In Forcelli v. Gelco Corporation, the defendants filed a motion for summary judgment in this motor vehicle accident case. While the motion was pending, the parties participated in an unsuccessful mediation but continued their negotiations thereafter. After the usual back and forth, the third party administrator for the defendants wrote a email to plaintiff’s counsel confirming that her settlement offer of $230,000 had been accepted, conditioned on the tender of the customary settlement documents. She also ended her correspondence, “Thanks Brenda Greene.” As bad luck would have it, the motion judge issued a favorable decision granting the defendants’ summary judgment motion about 3 weeks later but before the plaintiff sent the requested settlement documents to the adjuster. It appears that the defense attorney had not been advised of the settlement and rejected the papers once received because “no settlement had been consummated…” A dispute then arose about whether an actual enforceable settlement had been reached.
Adopting a common sense approach and embracing email as a ubiquitous method of communication, the Appellate Division, Second Department held that the email confirmation meet New York’s statutory requirement that a settlement be confirmed in “a writing subscribed by [a party] or his attorney.” The third party administrator was deemed an agent of the defendants’ insurer. As important, the adjuster’s type written insertion of the simple phrase, “Thanks Brenda Greene,” satisfied the requirement that the settlement be subscribed in writing. Of note, the court hinted that an automatic return address may not be sufficient but that is for another day.
Emails are here to stay and it is encouraging to observe the court’s embrace of newer methods of doing business. The lesson for both sides of the bar is simple: insist that your adversaries add their type written names at the end of an email if you want a binding agreement.
If you have any questions about this post, please email Paul at firstname.lastname@example.org.
Alex Rodriguez has caused a host of problems for baseball and the Yankees. It now appears he might be about to start causing insurers problems. The question is — how bespoke is the insurance policy such that the voiding of a $100,000,000 insurance contract is covered (or excluded) by the policy? Stay tuned to find out!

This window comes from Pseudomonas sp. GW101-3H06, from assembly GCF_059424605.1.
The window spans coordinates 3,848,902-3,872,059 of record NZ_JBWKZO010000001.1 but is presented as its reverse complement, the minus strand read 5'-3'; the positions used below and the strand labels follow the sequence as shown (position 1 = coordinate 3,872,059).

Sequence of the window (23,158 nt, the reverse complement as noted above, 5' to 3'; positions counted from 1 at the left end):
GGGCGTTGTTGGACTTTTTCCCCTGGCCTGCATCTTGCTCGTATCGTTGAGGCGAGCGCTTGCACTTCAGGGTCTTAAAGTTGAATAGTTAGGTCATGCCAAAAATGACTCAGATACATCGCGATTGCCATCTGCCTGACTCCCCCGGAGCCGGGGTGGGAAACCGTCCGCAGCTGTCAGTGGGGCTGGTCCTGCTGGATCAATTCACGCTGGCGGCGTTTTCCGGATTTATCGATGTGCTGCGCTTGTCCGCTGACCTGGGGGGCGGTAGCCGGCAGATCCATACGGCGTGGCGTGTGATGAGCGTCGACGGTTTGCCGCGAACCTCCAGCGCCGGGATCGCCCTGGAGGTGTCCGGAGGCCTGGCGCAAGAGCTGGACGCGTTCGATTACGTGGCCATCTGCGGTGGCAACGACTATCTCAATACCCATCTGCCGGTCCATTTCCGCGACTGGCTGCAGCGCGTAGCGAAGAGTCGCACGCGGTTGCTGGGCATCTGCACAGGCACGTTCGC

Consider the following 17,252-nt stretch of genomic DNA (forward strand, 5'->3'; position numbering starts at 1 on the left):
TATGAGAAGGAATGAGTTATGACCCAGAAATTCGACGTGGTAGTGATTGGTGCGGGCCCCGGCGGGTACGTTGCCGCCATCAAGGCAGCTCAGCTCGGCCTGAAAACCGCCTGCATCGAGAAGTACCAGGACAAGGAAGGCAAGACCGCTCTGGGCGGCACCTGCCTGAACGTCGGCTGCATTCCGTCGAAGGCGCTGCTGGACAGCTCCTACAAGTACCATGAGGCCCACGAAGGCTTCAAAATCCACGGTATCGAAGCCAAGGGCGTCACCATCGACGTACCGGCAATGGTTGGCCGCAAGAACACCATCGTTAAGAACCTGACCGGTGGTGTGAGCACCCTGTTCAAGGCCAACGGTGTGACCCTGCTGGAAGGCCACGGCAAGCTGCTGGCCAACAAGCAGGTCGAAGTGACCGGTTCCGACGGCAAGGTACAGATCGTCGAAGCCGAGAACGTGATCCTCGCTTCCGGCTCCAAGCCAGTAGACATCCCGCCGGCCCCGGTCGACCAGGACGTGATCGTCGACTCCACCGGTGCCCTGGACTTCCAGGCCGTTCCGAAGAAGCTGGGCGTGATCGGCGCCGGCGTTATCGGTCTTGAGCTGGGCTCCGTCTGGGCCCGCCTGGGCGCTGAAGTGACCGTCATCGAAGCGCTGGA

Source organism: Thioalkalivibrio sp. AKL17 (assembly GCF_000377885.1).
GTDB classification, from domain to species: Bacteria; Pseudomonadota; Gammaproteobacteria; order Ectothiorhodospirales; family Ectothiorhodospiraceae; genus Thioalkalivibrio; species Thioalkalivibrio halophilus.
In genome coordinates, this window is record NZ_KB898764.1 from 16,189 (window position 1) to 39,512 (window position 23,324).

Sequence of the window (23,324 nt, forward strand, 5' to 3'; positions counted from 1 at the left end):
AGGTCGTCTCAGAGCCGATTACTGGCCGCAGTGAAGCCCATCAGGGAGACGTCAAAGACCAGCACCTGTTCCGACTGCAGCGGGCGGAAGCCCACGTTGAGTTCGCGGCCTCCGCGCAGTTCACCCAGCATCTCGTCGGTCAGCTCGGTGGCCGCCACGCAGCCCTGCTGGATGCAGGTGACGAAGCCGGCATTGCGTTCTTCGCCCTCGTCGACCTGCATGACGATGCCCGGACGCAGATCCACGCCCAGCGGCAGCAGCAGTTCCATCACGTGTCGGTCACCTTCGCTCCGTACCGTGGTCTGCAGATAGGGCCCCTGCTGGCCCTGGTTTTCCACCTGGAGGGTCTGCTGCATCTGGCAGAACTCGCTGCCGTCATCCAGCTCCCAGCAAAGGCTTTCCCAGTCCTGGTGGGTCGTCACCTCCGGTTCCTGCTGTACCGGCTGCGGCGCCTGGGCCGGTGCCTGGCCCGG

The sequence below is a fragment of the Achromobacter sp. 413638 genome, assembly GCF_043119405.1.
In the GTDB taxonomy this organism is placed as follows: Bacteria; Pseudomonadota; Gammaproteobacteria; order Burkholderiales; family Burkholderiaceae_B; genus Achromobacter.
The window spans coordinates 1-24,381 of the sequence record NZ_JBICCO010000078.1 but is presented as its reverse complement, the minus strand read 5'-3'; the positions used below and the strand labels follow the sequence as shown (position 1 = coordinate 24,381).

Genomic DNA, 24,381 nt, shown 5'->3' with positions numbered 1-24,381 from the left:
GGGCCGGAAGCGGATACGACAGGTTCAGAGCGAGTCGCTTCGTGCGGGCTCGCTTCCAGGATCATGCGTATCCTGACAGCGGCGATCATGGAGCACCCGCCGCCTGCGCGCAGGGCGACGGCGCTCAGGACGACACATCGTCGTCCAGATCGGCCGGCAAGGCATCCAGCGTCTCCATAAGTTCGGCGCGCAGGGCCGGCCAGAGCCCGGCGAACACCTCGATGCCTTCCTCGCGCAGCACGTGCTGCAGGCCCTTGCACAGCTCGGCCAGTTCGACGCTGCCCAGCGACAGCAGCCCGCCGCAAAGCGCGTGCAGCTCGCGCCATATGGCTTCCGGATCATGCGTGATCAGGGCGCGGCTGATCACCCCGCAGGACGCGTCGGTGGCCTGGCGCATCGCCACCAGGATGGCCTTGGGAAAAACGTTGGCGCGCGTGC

For more information about this post, please contact Bob Cosgrove at email@example.com.
The Knoedler Gallery story was in the news again recently, as Glafira Rosales, the dealer at the heart of the fraud, was indicted by the US Attorney’s office in New York. The indictment details an extensive fraudulent scheme, involving over 60 works of art and $30 million.
The indictment alleges that over a 15 year period, Rosales sold paintings to two galleries that purported to be by notable artists such as Jackson Pollock, Mark Rothko, and Willem de Kooning. Rosales claimed that she obtained the works from two anonymous collectors, one from Switzerland and the other from Spain. Instead, it is claimed that Rosales knowingly sold fraudulent works, funneling the proceeds into various bank accounts maintained by her or her boyfriend.
One interesting aspect of the indictment is the extent of the tax crimes and money laundering charges. Indeed, the fact that the paintings sold were fake seems secondary.
But on that issue, a recent article raises an interesting question: how will the US Attorney’s office establish that the works are counterfeit? In a number of related civil suits, the plaintiffs used forensic conservator James Martin, who analyzed the type of paint used to create the works. But the civil defendants have challenged those findings, and it will be interesting to see how this issue impacts the criminal case. Unfortunately for Rosales, she will still need to face the battery of financial crimes.